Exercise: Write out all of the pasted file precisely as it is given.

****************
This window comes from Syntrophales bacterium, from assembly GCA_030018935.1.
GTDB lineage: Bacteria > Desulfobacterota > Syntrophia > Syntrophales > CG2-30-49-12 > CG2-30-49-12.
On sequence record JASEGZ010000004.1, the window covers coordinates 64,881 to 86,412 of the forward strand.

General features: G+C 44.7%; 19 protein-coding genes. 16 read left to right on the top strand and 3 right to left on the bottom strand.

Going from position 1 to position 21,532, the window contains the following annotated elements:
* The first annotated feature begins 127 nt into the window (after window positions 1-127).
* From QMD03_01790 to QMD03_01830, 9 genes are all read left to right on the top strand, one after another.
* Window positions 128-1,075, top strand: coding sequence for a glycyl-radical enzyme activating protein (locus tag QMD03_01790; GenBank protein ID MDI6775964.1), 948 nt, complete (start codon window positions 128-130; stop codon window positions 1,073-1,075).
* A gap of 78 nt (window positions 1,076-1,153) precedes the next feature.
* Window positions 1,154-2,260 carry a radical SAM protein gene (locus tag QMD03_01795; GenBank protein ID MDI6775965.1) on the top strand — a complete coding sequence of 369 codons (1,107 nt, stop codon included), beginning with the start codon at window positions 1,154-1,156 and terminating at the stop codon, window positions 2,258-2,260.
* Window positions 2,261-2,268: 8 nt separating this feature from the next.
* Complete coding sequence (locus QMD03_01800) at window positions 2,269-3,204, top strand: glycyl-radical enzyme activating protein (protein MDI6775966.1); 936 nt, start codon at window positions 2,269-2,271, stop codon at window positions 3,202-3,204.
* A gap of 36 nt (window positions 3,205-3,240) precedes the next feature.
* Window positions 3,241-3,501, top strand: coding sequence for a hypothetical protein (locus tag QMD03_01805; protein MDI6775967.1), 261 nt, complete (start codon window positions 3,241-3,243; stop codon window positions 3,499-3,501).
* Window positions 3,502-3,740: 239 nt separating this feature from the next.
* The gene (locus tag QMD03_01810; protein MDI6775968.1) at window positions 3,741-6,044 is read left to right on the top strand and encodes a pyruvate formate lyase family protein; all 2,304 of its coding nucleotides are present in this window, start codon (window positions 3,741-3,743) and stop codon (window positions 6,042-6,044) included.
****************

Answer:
This window comes from Syntrophales bacterium, from assembly GCA_030018935.1.
GTDB lineage: Bacteria > Desulfobacterota > Syntrophia > Syntrophales > CG2-30-49-12 > CG2-30-49-12.
On sequence record JASEGZ010000004.1, the window covers coordinates 64,881 to 86,412 of the forward strand.

General features: G+C 44.7%; 19 protein-coding genes. 16 read left to right on the top strand and 3 right to left on the bottom strand.

Going from position 1 to position 21,532, the window contains the following annotated elements:
* The first annotated feature begins 127 nt into the window (after window positions 1-127).
* From QMD03_01790 to QMD03_01830, 9 genes are all read left to right on the top strand, one after another.
* Window positions 128-1,075, top strand: coding sequence for a glycyl-radical enzyme activating protein (locus tag QMD03_01790; GenBank protein ID MDI6775964.1), 948 nt, complete (start codon window positions 128-130; stop codon window positions 1,073-1,075).
* A gap of 78 nt (window positions 1,076-1,153) precedes the next feature.
* Window positions 1,154-2,260 carry a radical SAM protein gene (locus tag QMD03_01795; GenBank protein ID MDI6775965.1) on the top strand — a complete coding sequence of 369 codons (1,107 nt, stop codon included), beginning with the start codon at window positions 1,154-1,156 and terminating at the stop codon, window positions 2,258-2,260.
* Window positions 2,261-2,268: 8 nt separating this feature from the next.
* Complete coding sequence (locus QMD03_01800) at window positions 2,269-3,204, top strand: glycyl-radical enzyme activating protein (protein MDI6775966.1); 936 nt, start codon at window positions 2,269-2,271, stop codon at window positions 3,202-3,204.
* A gap of 36 nt (window positions 3,205-3,240) precedes the next feature.
* Window positions 3,241-3,501, top strand: coding sequence for a hypothetical protein (locus tag QMD03_01805; protein MDI6775967.1), 261 nt, complete (start codon window positions 3,241-3,243; stop codon window positions 3,499-3,501).
* Window positions 3,502-3,740: 239 nt separating this feature from the next.
* The gene (locus tag QMD03_01810; protein MDI6775968.1) at window positions 3,741-6,044 is read left to right on the top strand and encodes a pyruvate formate lyase family protein; all 2,304 of its coding nucleotides are present in this window, start codon (window positions 3,741-3,743) and stop codon (window positions 6,042-6,044) included.